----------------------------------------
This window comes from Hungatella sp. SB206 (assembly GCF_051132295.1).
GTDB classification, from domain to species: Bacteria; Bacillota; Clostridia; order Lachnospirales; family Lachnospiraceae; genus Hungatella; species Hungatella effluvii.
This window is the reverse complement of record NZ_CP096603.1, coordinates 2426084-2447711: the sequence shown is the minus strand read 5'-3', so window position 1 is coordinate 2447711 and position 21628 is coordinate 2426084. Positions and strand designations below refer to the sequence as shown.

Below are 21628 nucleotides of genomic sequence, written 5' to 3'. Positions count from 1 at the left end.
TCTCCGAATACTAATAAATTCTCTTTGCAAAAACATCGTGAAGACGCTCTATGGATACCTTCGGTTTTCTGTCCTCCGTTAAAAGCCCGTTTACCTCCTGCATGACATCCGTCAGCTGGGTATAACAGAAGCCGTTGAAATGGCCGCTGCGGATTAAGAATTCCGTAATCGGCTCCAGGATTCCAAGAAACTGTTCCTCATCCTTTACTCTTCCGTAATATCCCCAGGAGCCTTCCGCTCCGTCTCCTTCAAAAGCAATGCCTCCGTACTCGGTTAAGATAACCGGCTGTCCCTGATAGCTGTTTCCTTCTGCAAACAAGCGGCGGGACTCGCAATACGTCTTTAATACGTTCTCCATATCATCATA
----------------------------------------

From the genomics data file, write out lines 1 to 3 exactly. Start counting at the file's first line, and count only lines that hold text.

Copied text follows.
This window comes from Hungatella sp. SB206 (assembly GCF_051132295.1).
GTDB classification, from domain to species: Bacteria; Bacillota; Clostridia; order Lachnospirales; family Lachnospiraceae; genus Hungatella; species Hungatella effluvii.
This window is the reverse complement of record NZ_CP096603.1, coordinates 2426084-2447711: the sequence shown is the minus strand read 5'-3', so window position 1 is coordinate 2447711 and position 21628 is coordinate 2426084. Positions and strand designations below refer to the sequence as shown.